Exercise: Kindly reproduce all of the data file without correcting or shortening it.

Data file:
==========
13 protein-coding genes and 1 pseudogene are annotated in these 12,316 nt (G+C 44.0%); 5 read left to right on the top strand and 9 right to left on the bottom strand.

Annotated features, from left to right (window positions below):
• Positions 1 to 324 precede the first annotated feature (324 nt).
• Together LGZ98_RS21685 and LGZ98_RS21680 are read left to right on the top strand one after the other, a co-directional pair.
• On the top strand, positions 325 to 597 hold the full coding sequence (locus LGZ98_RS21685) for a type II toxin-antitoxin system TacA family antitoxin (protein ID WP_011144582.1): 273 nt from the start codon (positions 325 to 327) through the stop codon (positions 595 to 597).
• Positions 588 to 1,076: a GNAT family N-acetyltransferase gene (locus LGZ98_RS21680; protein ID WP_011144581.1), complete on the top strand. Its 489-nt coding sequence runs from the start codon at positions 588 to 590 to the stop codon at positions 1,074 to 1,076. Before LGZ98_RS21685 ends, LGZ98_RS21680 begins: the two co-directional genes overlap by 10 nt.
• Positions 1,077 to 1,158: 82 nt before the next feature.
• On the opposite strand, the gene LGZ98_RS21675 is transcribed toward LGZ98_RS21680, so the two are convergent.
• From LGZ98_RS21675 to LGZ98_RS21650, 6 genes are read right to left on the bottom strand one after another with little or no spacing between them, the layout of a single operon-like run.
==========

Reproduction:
13 protein-coding genes and 1 pseudogene are annotated in these 12,316 nt (G+C 44.0%); 5 read left to right on the top strand and 9 right to left on the bottom strand.

Annotated features, from left to right (window positions below):
• Positions 1 to 324 precede the first annotated feature (324 nt).
• Together LGZ98_RS21685 and LGZ98_RS21680 are read left to right on the top strand one after the other, a co-directional pair.
• On the top strand, positions 325 to 597 hold the full coding sequence (locus LGZ98_RS21685) for a type II toxin-antitoxin system TacA family antitoxin (protein ID WP_011144582.1): 273 nt from the start codon (positions 325 to 327) through the stop codon (positions 595 to 597).
• Positions 588 to 1,076: a GNAT family N-acetyltransferase gene (locus LGZ98_RS21680; protein ID WP_011144581.1), complete on the top strand. Its 489-nt coding sequence runs from the start codon at positions 588 to 590 to the stop codon at positions 1,074 to 1,076. Before LGZ98_RS21685 ends, LGZ98_RS21680 begins: the two co-directional genes overlap by 10 nt.
• Positions 1,077 to 1,158: 82 nt before the next feature.
• On the opposite strand, the gene LGZ98_RS21675 is transcribed toward LGZ98_RS21680, so the two are convergent.
• From LGZ98_RS21675 to LGZ98_RS21650, 6 genes are read right to left on the bottom strand one after another with little or no spacing between them, the layout of a single operon-like run.